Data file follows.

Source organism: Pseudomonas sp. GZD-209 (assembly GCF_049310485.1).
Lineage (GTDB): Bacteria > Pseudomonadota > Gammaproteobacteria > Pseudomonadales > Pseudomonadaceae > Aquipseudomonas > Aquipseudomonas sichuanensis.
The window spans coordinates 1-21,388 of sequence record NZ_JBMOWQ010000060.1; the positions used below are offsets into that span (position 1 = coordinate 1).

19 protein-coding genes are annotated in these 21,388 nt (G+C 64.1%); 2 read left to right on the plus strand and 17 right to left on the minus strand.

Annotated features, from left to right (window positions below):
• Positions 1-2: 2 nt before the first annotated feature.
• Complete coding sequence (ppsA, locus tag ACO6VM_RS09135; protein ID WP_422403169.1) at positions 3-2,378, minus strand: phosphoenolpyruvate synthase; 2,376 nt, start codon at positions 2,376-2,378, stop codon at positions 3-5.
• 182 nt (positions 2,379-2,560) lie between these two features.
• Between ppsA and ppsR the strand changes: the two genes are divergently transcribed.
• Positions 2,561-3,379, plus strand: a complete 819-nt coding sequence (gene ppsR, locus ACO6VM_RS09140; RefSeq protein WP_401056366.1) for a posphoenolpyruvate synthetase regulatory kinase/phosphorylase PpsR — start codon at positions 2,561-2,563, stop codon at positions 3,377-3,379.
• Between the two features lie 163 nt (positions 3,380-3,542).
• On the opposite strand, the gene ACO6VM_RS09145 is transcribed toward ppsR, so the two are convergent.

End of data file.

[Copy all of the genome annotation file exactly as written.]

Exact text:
Source organism: Pseudomonas sp. GZD-209 (assembly GCF_049310485.1).
Lineage (GTDB): Bacteria > Pseudomonadota > Gammaproteobacteria > Pseudomonadales > Pseudomonadaceae > Aquipseudomonas > Aquipseudomonas sichuanensis.
The window spans coordinates 1-21,388 of sequence record NZ_JBMOWQ010000060.1; the positions used below are offsets into that span (position 1 = coordinate 1).

19 protein-coding genes are annotated in these 21,388 nt (G+C 64.1%); 2 read left to right on the plus strand and 17 right to left on the minus strand.

Annotated features, from left to right (window positions below):
• Positions 1-2: 2 nt before the first annotated feature.
• Complete coding sequence (ppsA, locus tag ACO6VM_RS09135; protein ID WP_422403169.1) at positions 3-2,378, minus strand: phosphoenolpyruvate synthase; 2,376 nt, start codon at positions 2,376-2,378, stop codon at positions 3-5.
• 182 nt (positions 2,379-2,560) lie between these two features.
• Between ppsA and ppsR the strand changes: the two genes are divergently transcribed.
• Positions 2,561-3,379, plus strand: a complete 819-nt coding sequence (gene ppsR, locus ACO6VM_RS09140; RefSeq protein WP_401056366.1) for a posphoenolpyruvate synthetase regulatory kinase/phosphorylase PpsR — start codon at positions 2,561-2,563, stop codon at positions 3,377-3,379.
• Between the two features lie 163 nt (positions 3,380-3,542).
• On the opposite strand, the gene ACO6VM_RS09145 is transcribed toward ppsR, so the two are convergent.